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A breakdown of the NSW RFAs

The New South Wales forestry industry will have access to about 340,000 cubic metres of quality saw logs annually from native forests over the next five years under the recommitted 20-year regional forest agreements. More than 1 million cubic metres of non-high quality logs will also be available from native forests annually under the sustainable yield estimates of the three RFAs – the North East, Eden and Southern regions. Source: Philip Hopkins for  Timberbiz

The three NSW RFAs, which were finalised late last year, have initial sustainable yield estimates for the five-year period from 2019 to 2023. The RFA agreements were tabled in Federal Parliament before Christmas.

The total annual sustainable yield estimate is 1.396 million cubic metres – 341,000 cubic metres of high quality logs and 1.055 million cubic metres of non-high quality logs.

The breakdown over the three RFAs is:

  • North East – 230,000 cubic metres of high quality logs and 660,000 cubic metres of non-high quality logs.
  • Southern (South coast sub region) – 50,000 cubic metres and 160,000 cubic metres.
  • Southern (Tumut sub-region) 35,000 cubic metres and 40,000 cubic metres.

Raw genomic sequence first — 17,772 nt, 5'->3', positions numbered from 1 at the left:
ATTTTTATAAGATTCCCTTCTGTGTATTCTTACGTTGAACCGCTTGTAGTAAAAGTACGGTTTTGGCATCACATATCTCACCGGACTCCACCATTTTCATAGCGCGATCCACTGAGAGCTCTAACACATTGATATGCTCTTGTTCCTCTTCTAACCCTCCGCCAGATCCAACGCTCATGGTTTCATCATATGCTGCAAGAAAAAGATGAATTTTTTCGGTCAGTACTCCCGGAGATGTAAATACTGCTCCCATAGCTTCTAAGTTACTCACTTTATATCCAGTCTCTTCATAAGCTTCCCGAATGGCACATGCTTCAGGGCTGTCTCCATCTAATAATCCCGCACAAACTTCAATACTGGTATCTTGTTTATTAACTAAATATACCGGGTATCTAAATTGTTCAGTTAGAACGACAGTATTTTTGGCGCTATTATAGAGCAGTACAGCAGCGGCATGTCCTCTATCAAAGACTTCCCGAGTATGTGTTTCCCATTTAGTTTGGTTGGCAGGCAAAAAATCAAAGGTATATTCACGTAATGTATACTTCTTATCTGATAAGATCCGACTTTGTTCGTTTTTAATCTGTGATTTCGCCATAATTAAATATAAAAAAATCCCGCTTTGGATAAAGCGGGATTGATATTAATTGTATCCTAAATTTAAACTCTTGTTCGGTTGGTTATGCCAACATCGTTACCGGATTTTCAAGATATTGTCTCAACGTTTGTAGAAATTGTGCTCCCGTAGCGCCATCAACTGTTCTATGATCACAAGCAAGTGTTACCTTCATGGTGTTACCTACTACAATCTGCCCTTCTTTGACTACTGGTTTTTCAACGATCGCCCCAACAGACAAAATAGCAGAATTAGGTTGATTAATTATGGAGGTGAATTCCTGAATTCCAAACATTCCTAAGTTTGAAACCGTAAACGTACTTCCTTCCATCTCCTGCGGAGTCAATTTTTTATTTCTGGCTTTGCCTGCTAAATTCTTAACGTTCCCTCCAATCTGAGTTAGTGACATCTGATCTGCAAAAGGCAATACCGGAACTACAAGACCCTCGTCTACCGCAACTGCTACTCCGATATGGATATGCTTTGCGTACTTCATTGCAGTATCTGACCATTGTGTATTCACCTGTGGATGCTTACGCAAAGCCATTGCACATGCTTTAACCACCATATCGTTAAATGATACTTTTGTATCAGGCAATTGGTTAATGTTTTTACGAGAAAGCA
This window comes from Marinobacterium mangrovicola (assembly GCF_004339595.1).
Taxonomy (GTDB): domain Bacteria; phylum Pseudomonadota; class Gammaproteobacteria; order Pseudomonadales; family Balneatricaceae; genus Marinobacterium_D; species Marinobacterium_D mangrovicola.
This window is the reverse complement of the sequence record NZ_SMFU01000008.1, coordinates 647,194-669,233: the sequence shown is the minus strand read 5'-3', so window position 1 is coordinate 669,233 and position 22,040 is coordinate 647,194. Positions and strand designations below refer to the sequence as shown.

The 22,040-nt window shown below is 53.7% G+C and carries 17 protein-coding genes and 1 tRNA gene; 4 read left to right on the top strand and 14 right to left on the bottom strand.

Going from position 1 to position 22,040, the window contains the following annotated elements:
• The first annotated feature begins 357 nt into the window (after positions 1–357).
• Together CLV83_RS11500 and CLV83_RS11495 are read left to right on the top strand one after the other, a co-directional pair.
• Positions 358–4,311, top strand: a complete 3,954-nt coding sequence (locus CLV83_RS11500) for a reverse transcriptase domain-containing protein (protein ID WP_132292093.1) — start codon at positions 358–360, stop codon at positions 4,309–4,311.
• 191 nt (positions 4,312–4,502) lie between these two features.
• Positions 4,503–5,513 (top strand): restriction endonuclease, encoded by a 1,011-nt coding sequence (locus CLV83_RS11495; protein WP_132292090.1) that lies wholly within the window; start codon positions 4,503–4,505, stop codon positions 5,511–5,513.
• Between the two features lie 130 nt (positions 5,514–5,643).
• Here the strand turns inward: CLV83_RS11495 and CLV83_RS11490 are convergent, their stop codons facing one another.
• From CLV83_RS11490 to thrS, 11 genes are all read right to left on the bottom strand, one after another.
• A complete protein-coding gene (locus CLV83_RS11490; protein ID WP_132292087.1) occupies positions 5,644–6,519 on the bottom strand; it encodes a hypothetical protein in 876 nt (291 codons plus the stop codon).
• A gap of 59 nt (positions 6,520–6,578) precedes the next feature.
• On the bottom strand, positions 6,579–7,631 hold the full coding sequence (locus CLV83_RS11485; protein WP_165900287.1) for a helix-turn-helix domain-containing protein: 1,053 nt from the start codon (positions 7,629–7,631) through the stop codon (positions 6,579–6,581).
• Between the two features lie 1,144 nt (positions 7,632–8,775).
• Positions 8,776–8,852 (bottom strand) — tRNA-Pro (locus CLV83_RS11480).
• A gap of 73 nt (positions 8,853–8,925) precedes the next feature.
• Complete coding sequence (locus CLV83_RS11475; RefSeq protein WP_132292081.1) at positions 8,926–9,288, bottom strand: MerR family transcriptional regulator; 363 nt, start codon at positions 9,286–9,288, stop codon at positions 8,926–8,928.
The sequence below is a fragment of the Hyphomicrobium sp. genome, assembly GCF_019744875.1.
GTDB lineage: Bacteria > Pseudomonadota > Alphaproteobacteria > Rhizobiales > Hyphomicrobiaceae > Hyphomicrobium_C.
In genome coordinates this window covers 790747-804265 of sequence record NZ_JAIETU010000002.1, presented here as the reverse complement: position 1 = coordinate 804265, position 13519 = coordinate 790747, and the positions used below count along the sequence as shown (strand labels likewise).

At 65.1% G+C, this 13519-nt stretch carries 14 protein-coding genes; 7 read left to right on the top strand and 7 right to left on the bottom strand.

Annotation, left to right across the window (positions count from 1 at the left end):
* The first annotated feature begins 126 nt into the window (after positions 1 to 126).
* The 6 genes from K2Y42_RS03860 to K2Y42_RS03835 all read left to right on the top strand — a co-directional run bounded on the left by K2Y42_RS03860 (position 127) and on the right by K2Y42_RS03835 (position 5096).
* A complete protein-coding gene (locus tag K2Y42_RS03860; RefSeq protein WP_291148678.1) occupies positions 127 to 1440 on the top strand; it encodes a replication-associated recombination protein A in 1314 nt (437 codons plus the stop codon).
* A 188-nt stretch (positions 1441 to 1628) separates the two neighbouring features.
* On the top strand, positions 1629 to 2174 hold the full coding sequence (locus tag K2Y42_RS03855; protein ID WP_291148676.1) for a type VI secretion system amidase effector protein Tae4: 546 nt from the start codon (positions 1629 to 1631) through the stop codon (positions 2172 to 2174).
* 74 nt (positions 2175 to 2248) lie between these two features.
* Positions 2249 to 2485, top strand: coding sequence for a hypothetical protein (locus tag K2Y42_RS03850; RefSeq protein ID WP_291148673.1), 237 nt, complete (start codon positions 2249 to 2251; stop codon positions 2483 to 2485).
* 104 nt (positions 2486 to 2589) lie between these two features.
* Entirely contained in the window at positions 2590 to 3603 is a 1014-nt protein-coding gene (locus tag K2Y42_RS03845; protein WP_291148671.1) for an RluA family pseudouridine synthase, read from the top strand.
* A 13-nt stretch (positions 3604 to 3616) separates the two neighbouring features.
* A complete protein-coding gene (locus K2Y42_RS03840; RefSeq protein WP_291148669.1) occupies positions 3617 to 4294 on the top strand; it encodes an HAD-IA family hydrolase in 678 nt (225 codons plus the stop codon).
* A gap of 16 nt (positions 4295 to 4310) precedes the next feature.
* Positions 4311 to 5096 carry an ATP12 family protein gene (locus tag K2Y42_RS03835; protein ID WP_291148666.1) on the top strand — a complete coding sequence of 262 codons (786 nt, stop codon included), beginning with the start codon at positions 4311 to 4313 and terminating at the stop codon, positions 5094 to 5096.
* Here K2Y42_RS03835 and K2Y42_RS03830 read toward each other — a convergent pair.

• Eden – 26,000 cubic metres and 195,000 cubic metres.

The three RFAs, which expire on 26 August 2039, have a 15-20 year rolling life, depending on completing a set of five-year reviews.

Under the agreements, NSW has committed to supply the wood from the RFA regions at or below sustainable yield, removing the timber volume commitments of the original RFAs.

“Although determined using the best available information at the time, the volumes became out-of-date,” the agreement says.

They did not reflect refinements in modelled sustainable yields, reductions in the area available for timber harvesting, or cutbacks in wood supply to industry to cater for the lower sustainable yield estimates.

“The amended RFA commitments provide a rigorous process for determining sustainable yield,” the agreement states.

Sustainable yield calculations must now be updated and published every five years, and independently reviewed.

This approach recognises that sustainable yield and forest ecosystems are not static, the agreement says.

“This approach provides greater flexibility in managing the NSW public forest estate, increased longevity in the RFAs, and importantly, greater transparency through improved and more regular communication of sustainable yield estimates with the public,” the agreement says.

Estimated yields compared with actual timber yields will be reconciled at least twice every five-year period. The last reconciliation was published in 2016 and the next is due to be released this year, says the agreement.

All sustainable yield figures will be updated before the next five-yearly review of the RFAs, which is due to start in 2024. The last independent review of sustainable yield systems and processes was in 2017.

There are more than 20 million hectares of forest in NSW, including native and plantation forests, of which about half is on public land.

In the NSW RFA regions, the total forested area is 8.13 million hectares, with more than 4.35 million hectares of forest ecosystems protected in the Comprehensive, Adequate and Representative (CAR) Reserve System on public land.